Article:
I applaud your efforts to address Maine’s current budget challenges and your willingness to put a range of ideas on the table.
Cuts to K-12 Education, Scholarship Funds, and CSSP – Against
I am struck by what is in the supplemental budget proposals and what is not. Any budget that reduces K-12 education merely passes the buck to local communities and takes us in the wrong direction when it comes to improving the education and skills of Maine’s future workforce. The state continues to fall well-short of meeting the 55% funding threshold for K-12 education set by voters in 2004. A report from the California-based Picus & Associates, commissioned by the Maine Legislature, found a $300 million shortfall in Maine’s K-12 education obligations.
Proposed reductions in scholarship funds at Maine universities and the Competitive Skills Scholarship Fund short-change our students. These cuts will make it harder for low-income workers to gain the skills they need to get a better paying job. These proposals are not what Maine needs to encourage economic growth and economic opportunity. I urge you to remove them from consideration.
BETR/BETE Reform – For
With respect to revenue, the proposed changes to the Business Equipment Tax Reimbursement (BETR) and the Business Equipment Tax Exemption (BETE) programs are long overdue. They represent a compromise position from this committee’s previous deliberations on these programs. When the legislature created BETR, the intent was to provide incentives for ongoing business equipment investments in capital intensive industries. By eliminating BETR for retail businesses, this budget proposal will help stop the practice of Main Street businesses effectively subsidizing competition from out-of-state multinational corporations. Eliminating unnecessary and costly subsidies for professional service providers like lawyers and accountants, who do not need incentives to buy a computer or phone system, also makes sense. Providing Walmart or ABC law firm with taxpayer-funded subsidies does nothing to promote job creation or investment in the state and only drives up taxes for locally-owned retail businesses and working families.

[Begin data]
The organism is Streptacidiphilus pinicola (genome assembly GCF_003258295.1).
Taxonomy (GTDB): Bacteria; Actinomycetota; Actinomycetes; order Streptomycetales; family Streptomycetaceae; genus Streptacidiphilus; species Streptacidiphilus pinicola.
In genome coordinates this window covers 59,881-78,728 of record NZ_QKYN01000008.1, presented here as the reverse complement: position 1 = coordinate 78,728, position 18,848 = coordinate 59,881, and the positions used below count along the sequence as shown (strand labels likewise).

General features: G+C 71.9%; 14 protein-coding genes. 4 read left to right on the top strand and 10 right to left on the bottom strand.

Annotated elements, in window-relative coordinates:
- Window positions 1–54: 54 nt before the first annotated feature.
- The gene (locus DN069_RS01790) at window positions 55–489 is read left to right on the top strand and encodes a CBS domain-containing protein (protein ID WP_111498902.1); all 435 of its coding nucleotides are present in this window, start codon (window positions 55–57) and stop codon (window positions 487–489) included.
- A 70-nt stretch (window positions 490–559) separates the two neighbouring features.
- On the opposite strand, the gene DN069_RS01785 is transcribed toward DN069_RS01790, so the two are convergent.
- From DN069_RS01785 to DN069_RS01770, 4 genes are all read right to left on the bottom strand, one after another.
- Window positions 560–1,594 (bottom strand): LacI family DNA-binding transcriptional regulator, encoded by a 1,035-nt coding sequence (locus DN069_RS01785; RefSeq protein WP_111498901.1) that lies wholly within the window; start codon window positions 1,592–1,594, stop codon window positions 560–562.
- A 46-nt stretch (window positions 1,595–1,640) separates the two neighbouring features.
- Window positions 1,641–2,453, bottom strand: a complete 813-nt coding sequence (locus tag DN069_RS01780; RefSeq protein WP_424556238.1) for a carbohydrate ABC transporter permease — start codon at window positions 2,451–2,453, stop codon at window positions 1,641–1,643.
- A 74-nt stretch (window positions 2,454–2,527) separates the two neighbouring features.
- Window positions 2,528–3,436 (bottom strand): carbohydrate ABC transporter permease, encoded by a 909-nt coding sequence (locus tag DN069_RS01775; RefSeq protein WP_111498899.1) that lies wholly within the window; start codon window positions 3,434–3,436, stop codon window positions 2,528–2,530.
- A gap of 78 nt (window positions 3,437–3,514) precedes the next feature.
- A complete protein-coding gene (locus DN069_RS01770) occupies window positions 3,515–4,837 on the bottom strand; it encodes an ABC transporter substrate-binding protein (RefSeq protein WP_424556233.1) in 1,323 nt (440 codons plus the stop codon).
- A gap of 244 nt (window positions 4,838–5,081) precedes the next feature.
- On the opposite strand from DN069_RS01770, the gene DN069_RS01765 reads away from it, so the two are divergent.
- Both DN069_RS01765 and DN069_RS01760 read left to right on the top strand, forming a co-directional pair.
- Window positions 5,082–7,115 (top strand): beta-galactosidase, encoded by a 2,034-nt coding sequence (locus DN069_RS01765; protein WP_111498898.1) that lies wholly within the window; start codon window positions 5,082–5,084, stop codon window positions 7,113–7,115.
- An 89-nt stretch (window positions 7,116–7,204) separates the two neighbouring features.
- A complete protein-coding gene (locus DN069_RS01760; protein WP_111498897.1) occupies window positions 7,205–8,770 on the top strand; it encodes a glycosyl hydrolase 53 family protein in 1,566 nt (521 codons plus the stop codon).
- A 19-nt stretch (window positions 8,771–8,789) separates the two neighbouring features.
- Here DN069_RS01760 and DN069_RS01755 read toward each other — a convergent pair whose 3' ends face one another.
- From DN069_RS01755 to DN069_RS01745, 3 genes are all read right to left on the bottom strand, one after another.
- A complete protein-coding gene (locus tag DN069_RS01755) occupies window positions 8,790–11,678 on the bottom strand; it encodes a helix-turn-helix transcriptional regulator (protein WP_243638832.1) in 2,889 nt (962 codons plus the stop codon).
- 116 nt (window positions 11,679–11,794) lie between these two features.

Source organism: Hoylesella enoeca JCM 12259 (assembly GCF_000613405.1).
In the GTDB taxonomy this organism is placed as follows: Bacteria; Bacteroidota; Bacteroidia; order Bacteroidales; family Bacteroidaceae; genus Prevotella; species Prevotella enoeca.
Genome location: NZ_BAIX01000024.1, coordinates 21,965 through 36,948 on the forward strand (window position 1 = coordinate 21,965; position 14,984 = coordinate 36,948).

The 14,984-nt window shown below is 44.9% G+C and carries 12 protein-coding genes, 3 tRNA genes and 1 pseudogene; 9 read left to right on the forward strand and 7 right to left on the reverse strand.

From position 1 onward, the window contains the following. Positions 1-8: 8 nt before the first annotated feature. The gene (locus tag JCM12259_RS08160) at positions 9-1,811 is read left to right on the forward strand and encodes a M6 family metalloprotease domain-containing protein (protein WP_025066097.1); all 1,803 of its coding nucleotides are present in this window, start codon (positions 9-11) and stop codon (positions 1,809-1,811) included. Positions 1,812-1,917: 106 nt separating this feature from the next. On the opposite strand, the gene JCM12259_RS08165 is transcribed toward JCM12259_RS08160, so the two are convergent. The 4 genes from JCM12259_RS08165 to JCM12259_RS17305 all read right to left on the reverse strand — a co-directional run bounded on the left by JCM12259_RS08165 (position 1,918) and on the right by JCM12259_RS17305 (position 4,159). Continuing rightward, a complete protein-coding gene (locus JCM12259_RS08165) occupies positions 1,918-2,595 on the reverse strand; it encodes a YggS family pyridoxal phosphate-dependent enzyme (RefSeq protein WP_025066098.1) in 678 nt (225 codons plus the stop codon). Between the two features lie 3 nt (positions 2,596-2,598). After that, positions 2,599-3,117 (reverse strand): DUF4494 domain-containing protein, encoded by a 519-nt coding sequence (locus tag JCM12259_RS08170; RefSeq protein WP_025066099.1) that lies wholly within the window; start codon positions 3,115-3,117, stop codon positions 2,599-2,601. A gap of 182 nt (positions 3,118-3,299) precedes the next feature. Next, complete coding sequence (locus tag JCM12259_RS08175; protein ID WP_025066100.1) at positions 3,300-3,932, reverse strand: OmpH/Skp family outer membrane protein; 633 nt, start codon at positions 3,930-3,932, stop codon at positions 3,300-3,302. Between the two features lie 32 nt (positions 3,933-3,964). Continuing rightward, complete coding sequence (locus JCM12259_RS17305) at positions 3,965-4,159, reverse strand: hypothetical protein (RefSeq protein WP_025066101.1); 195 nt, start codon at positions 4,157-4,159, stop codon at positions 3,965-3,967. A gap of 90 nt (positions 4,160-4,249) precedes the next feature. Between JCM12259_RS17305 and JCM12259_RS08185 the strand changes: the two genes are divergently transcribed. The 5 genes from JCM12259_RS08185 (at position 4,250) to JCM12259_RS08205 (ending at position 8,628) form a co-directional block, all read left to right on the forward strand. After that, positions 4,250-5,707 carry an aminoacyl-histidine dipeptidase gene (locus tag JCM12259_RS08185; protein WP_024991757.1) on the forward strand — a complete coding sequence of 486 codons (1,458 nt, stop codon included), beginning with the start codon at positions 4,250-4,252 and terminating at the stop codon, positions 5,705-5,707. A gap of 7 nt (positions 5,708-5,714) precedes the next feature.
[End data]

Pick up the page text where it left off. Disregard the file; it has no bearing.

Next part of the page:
Elimination of the Super Research and Development Tax Credit – For
I recently served on the Tax Expenditure Review Task Force. During our deliberations we agreed that certain tax incentives like the Super Research and Development Tax Credit are outdated or redundant to other incentives. While I appreciate the need to grow Maine’s innovation economy, it does not appear that this credit is the best vehicle to achieve that goal.
Tobacco Tax Equalization and Increased Tax on Cigarettes – For
Tobacco tax equalization would create a more consistent tax code and makes a lot of sense. Admittedly it and the proposed tax increase on cigarettes are regressive taxes. This especially concerns us because Maine’s tax code has become increasingly regressive in recent years. Outweighing these concerns are this proposal‘s public health benefits and the need to offset revenue losses resulting from the 2011 tax cuts.
Funding for Homestead Exemption – For
MECEP supports efforts to provide targeted property tax relief to Maine residents. The Homestead Exemption program is one way to do this. Current funding levels are inadequate to meet the needs of this program and raise questions about the source of the shortfall. MECEP is concerned that it may be related to the tax shift resulting from recent income tax and funding cuts which transfer more costs for basic services to property taxpayers.
Cap on the Historic Properties Tax Credit – Neither For Nor Against
I worked in community economic development for many years and know well the value of programs like the historic properties tax credit. The proposed cap, if applied to new projects, may be reasonable but for two considerations. First, there are better revenue alternatives available that would make it possible to fund this program and boost programs that help improve our economy and economic security for Maine people. Second, this credit may well help compensate for other traditional forms of investment such as bonds that have been lacking in recent years. A cap applied to existing projects would potentially undermine the current structure and financing of those projects. It should only be considered as a last resort.
Eliminating the Sales Tax Exemption on Purchases by Hospitals and Private Colleges – NEITHER FOR NOR AGAINST